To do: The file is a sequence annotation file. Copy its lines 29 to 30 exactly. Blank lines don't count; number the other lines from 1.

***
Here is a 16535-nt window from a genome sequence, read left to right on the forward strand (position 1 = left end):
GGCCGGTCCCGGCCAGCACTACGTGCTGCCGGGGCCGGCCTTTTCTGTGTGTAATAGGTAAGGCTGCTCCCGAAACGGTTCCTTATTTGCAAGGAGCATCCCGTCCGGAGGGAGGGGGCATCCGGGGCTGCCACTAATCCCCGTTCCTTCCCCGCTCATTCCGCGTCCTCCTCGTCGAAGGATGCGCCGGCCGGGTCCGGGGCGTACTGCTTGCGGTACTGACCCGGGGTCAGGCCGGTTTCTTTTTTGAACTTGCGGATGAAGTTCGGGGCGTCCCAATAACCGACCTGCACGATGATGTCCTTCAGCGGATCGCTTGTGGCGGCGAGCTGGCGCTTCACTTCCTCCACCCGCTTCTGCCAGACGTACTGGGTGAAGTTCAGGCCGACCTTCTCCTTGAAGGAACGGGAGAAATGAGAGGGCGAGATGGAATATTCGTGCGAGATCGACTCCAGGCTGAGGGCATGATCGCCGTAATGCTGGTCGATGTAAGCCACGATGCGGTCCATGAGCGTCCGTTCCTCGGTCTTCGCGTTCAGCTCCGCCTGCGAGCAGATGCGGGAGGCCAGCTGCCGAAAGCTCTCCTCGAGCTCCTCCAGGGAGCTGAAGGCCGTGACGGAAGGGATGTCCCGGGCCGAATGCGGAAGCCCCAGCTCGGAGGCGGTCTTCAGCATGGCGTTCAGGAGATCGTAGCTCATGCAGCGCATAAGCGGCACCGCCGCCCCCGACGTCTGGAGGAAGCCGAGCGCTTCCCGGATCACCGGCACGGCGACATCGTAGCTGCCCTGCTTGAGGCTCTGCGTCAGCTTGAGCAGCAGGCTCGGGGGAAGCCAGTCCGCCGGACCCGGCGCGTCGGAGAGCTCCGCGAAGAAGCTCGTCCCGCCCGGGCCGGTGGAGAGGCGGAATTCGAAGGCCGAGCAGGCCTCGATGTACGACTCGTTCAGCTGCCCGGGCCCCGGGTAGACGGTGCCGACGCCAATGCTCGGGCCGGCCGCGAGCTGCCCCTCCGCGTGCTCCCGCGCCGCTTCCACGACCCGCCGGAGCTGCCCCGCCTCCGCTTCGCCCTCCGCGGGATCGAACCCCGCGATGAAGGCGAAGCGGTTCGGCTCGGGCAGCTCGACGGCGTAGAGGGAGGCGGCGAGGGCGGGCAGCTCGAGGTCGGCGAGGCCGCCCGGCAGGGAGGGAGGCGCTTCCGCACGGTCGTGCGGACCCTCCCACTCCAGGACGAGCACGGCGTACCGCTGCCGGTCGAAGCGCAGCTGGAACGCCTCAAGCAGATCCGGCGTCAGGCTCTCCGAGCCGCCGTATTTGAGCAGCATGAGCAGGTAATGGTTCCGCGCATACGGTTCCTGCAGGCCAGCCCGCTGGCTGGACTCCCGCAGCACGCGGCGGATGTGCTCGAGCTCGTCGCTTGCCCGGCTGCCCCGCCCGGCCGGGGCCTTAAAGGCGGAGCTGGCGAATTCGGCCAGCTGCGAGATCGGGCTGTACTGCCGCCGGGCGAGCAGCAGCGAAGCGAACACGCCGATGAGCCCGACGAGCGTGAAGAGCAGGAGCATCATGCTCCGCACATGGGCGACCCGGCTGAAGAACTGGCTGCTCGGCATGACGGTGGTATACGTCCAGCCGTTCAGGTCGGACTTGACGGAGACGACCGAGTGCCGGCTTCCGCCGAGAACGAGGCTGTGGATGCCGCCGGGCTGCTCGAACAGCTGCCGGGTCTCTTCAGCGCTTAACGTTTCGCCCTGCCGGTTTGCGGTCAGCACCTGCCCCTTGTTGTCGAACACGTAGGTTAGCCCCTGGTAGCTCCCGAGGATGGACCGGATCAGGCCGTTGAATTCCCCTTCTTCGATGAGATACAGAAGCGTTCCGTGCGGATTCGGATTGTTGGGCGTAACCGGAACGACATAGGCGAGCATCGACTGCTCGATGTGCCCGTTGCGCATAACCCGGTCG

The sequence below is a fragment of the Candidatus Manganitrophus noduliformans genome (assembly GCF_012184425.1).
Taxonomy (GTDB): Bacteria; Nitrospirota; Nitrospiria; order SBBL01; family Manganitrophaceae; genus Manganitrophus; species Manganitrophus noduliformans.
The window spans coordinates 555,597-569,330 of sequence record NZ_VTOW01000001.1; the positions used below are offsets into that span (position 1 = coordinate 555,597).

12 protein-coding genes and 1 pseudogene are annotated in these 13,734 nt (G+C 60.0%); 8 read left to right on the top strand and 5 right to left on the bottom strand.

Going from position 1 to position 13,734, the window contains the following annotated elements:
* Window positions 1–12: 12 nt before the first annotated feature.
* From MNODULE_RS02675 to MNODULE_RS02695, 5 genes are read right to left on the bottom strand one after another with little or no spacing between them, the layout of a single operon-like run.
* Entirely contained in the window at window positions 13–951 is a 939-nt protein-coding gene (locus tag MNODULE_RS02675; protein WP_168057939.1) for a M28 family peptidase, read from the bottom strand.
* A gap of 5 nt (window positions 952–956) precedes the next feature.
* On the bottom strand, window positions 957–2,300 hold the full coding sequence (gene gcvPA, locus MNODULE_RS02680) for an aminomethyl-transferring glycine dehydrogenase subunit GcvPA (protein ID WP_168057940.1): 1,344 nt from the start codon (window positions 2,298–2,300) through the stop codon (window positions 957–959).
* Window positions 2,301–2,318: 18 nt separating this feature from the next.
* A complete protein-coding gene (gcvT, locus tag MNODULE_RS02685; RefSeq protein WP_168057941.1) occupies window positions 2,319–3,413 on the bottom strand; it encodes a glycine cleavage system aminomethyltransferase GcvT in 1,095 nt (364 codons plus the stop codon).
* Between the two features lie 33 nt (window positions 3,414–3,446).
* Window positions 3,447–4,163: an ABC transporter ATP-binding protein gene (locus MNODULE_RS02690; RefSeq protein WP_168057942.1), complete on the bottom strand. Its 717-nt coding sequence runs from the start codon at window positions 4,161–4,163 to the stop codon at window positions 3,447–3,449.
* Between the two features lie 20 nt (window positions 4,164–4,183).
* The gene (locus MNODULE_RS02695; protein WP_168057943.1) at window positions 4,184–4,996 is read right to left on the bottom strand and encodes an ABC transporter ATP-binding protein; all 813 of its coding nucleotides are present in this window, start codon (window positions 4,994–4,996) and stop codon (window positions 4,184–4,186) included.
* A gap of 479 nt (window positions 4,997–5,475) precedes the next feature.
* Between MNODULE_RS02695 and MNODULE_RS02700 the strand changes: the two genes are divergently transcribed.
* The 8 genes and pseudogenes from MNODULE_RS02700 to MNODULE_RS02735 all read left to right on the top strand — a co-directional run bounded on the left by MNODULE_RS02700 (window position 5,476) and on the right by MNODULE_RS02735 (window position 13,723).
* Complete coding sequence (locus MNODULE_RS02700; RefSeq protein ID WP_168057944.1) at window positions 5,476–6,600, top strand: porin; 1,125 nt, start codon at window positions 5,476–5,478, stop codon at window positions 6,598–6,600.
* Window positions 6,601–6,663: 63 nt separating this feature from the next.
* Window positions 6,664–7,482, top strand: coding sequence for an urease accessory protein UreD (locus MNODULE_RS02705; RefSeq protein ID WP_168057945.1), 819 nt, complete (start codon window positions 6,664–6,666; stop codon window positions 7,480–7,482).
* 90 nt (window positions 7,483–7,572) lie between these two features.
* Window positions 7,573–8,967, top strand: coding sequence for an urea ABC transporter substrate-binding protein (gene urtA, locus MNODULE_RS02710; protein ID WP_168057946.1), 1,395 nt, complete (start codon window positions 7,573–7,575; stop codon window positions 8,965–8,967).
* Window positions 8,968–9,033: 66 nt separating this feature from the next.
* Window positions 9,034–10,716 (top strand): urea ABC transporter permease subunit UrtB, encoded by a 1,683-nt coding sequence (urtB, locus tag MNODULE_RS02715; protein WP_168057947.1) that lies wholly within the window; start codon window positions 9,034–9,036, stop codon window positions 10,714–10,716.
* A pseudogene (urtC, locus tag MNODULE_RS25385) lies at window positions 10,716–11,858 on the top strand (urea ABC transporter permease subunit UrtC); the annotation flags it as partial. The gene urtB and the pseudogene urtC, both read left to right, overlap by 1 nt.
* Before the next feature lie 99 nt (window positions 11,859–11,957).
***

* A pseudogene (urtC, locus tag MNODULE_RS25385) lies at window positions 10,716–11,858 on the top strand (urea ABC transporter permease subunit UrtC); the annotation flags it as partial. The gene urtB and the pseudogene urtC, both read left to right, overlap by 1 nt.
* Before the next feature lie 99 nt (window positions 11,859–11,957).